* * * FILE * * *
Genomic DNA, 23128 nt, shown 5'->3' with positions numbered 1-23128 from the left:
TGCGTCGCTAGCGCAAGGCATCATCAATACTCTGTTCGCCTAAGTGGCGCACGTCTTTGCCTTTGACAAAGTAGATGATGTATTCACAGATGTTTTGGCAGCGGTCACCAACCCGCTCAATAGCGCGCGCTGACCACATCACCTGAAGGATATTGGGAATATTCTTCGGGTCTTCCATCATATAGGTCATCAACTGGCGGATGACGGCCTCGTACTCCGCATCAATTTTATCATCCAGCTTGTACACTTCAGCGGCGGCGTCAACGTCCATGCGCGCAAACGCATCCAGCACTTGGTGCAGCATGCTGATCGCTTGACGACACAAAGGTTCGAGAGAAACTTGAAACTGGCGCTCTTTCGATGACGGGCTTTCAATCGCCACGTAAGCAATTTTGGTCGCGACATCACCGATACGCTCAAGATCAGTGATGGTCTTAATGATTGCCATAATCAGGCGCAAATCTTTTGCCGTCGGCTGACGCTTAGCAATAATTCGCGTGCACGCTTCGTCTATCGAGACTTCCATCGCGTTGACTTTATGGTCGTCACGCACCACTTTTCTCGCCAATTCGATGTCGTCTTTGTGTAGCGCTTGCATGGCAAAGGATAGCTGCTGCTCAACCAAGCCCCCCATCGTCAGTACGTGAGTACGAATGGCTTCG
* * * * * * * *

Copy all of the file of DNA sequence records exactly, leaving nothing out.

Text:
Genomic DNA, 23128 nt, shown 5'->3' with positions numbered 1-23128 from the left:
TGCGTCGCTAGCGCAAGGCATCATCAATACTCTGTTCGCCTAAGTGGCGCACGTCTTTGCCTTTGACAAAGTAGATGATGTATTCACAGATGTTTTGGCAGCGGTCACCAACCCGCTCAATAGCGCGCGCTGACCACATCACCTGAAGGATATTGGGAATATTCTTCGGGTCTTCCATCATATAGGTCATCAACTGGCGGATGACGGCCTCGTACTCCGCATCAATTTTATCATCCAGCTTGTACACTTCAGCGGCGGCGTCAACGTCCATGCGCGCAAACGCATCCAGCACTTGGTGCAGCATGCTGATCGCTTGACGACACAAAGGTTCGAGAGAAACTTGAAACTGGCGCTCTTTCGATGACGGGCTTTCAATCGCCACGTAAGCAATTTTGGTCGCGACATCACCGATACGCTCAAGATCAGTGATGGTCTTAATGATTGCCATAATCAGGCGCAAATCTTTTGCCGTCGGCTGACGCTTAGCAATAATTCGCGTGCACGCTTCGTCTATCGAGACTTCCATCGCGTTGACTTTATGGTCGTCACGCACCACTTTTCTCGCCAATTCGATGTCGTCTTTGTGTAGCGCTTGCATGGCAAAGGATAGCTGCTGCTCAACCAAGCCCCCCATCGTCAGTACGTGAGTACGAATGGCTTCG